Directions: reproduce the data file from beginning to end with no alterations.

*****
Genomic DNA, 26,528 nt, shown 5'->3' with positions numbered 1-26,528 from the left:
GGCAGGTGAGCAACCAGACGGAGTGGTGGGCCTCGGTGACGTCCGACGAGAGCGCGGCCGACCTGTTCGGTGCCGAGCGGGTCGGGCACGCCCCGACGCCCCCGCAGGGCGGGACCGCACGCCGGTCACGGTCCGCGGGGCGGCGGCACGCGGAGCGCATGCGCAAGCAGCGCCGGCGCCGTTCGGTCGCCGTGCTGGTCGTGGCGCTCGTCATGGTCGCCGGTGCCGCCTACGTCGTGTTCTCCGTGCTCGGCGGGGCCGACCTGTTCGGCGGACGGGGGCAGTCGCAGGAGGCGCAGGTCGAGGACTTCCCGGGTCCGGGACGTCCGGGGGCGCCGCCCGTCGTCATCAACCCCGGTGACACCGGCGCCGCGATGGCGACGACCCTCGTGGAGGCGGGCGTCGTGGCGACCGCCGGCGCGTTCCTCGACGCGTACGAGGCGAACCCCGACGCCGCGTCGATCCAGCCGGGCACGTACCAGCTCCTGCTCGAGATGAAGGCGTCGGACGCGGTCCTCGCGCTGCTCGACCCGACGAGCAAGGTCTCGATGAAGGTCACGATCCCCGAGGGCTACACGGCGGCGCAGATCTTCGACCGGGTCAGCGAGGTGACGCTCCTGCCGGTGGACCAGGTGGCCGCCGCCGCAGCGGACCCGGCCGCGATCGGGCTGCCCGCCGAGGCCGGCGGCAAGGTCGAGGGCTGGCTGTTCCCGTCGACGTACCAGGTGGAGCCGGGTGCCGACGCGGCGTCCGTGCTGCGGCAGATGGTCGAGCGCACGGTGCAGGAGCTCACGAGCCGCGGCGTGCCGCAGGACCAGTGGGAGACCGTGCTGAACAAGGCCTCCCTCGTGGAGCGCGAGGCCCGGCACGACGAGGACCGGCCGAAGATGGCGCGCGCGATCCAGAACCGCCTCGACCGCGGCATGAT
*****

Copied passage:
Genomic DNA, 26,528 nt, shown 5'->3' with positions numbered 1-26,528 from the left:
GGCAGGTGAGCAACCAGACGGAGTGGTGGGCCTCGGTGACGTCCGACGAGAGCGCGGCCGACCTGTTCGGTGCCGAGCGGGTCGGGCACGCCCCGACGCCCCCGCAGGGCGGGACCGCACGCCGGTCACGGTCCGCGGGGCGGCGGCACGCGGAGCGCATGCGCAAGCAGCGCCGGCGCCGTTCGGTCGCCGTGCTGGTCGTGGCGCTCGTCATGGTCGCCGGTGCCGCCTACGTCGTGTTCTCCGTGCTCGGCGGGGCCGACCTGTTCGGCGGACGGGGGCAGTCGCAGGAGGCGCAGGTCGAGGACTTCCCGGGTCCGGGACGTCCGGGGGCGCCGCCCGTCGTCATCAACCCCGGTGACACCGGCGCCGCGATGGCGACGACCCTCGTGGAGGCGGGCGTCGTGGCGACCGCCGGCGCGTTCCTCGACGCGTACGAGGCGAACCCCGACGCCGCGTCGATCCAGCCGGGCACGTACCAGCTCCTGCTCGAGATGAAGGCGTCGGACGCGGTCCTCGCGCTGCTCGACCCGACGAGCAAGGTCTCGATGAAGGTCACGATCCCCGAGGGCTACACGGCGGCGCAGATCTTCGACCGGGTCAGCGAGGTGACGCTCCTGCCGGTGGACCAGGTGGCCGCCGCCGCAGCGGACCCGGCCGCGATCGGGCTGCCCGCCGAGGCCGGCGGCAAGGTCGAGGGCTGGCTGTTCCCGTCGACGTACCAGGTGGAGCCGGGTGCCGACGCGGCGTCCGTGCTGCGGCAGATGGTCGAGCGCACGGTGCAGGAGCTCACGAGCCGCGGCGTGCCGCAGGACCAGTGGGAGACCGTGCTGAACAAGGCCTCCCTCGTGGAGCGCGAGGCCCGGCACGACGAGGACCGGCCGAAGATGGCGCGCGCGATCCAGAACCGCCTCGACCGCGGCATGAT